View Full Version : Do heads need to flow for a supercharger?

12-13-2004, 05:24 PM
I'm planning on building a 383 with aluminum heads (phase 1). For phase 2 I'd like to add a supercharger. I'm wondering if I need to be concerned that the heads flow the absolute best when at some point I'll be adding a blower.

My manifold is a TPIS mini-ram. I also wondering if I need the larger throttle body if I'm going to add a blower. Thanks!

12-13-2004, 06:34 PM
Turbo and supercharged motors are not as sensitive to porting and camshafts as a N/A motor. There is so much positive pressure on the intake side that a head will flow much more then when flowed. This doesn't mean that working the head some more won't give you some more power!! The first thing you need to do is establish a power goal. Once that is determined you can calculate if the parts you have will get it done. Go from there!

One area to look at if you do port the heads are the mid lift #'s. Also don't stuff a cam with too much duration as it will blow to much of the boost pressure out the exhaust. Lastly keep the lift reasonable. It will provide longer life to the valvetrain!

12-13-2004, 09:13 PM
The heads will definately benefit from work, especially on the exhaust side, since you now have a much greater volume of exhaust to expel. Go for as great of an I/E ratio as you can and concentrate most of the work on the exhaust side, but by all means don't forget the intake ports! Better flowing intake ports mean less backpressure for the supercharger to work against; this is a benefit and will make more power.

Throttle body isn't as much of a concern, since you'll be shoving air through it. Same rules applies as for N/A motors, as you go smaller the response will increase as velocity goes up. Don't go too huge, but don't go too small either. I'm running a 75mm monoblade on my setup and throttle response is phenomenal when the engine is under load. With the TPIS miniram I'd venture to say a 52mm (780 cfm) would be OK for up to 750hp and probably more, but a 58mm (1000 cfm) wouldn't hurt much either. I wouldn't go bigger.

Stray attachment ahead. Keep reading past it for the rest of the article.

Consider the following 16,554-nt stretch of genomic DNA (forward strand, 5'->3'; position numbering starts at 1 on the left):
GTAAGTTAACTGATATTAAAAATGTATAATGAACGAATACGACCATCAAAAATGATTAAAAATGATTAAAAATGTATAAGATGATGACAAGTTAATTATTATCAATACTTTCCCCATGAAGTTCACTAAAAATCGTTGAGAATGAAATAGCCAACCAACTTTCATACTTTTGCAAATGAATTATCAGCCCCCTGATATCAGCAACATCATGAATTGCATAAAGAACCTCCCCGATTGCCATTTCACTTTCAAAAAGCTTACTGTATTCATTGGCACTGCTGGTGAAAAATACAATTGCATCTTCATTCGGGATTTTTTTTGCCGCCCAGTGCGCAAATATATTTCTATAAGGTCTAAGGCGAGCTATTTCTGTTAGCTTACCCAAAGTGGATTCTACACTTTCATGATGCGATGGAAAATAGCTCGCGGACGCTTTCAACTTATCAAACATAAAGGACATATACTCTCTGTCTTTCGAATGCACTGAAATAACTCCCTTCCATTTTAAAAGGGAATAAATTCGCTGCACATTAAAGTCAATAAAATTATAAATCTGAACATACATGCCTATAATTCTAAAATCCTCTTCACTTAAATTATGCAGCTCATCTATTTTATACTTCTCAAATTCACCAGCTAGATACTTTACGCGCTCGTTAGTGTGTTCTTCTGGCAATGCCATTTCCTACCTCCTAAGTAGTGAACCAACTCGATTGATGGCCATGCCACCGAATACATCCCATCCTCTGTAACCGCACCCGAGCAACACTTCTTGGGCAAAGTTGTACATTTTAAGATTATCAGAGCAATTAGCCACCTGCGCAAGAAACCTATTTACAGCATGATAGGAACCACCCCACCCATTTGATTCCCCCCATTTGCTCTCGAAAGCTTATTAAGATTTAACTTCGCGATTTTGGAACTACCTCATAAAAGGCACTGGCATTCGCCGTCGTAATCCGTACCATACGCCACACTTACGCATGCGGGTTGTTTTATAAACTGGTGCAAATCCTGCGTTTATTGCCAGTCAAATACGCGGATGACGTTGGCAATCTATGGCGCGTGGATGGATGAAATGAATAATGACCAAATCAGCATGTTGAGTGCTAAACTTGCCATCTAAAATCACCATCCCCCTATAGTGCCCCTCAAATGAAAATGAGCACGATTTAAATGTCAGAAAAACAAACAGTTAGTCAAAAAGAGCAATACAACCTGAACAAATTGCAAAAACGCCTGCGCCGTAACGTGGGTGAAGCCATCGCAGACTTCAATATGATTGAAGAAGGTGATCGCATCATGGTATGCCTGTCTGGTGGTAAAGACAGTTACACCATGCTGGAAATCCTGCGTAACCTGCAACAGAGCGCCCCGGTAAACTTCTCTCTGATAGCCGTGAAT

Also, if you want to see the maximum benefits expect to do a SC-specific cam swap for your "stage 2"; a SC-specific cam will build boost sooner as they typically have wider LSA's and less overlap than N/A cams.


12-14-2004, 07:03 AM
Im currently having a new pair of cylinder heads worked for my 490 inch Pontiac that will get a Vortech YSi. This is going to be a street engine, so the max boost will be just over 10 pounds. The intake port volume will be increased quite a bit while the intake valve will only grow in size slightly. The exhaust valve will grow as well, but the exhaust ports will be worked to flow in the mid 80% range of the intakes. In a normally aspirated exhaust flow in the mid to upper 70% range is more the normal ratio. As has been mentioned, keep the cam on the tame side. Wide lobe spacing (114-116) helps keep the boost in the cylinders.

12-14-2004, 08:25 AM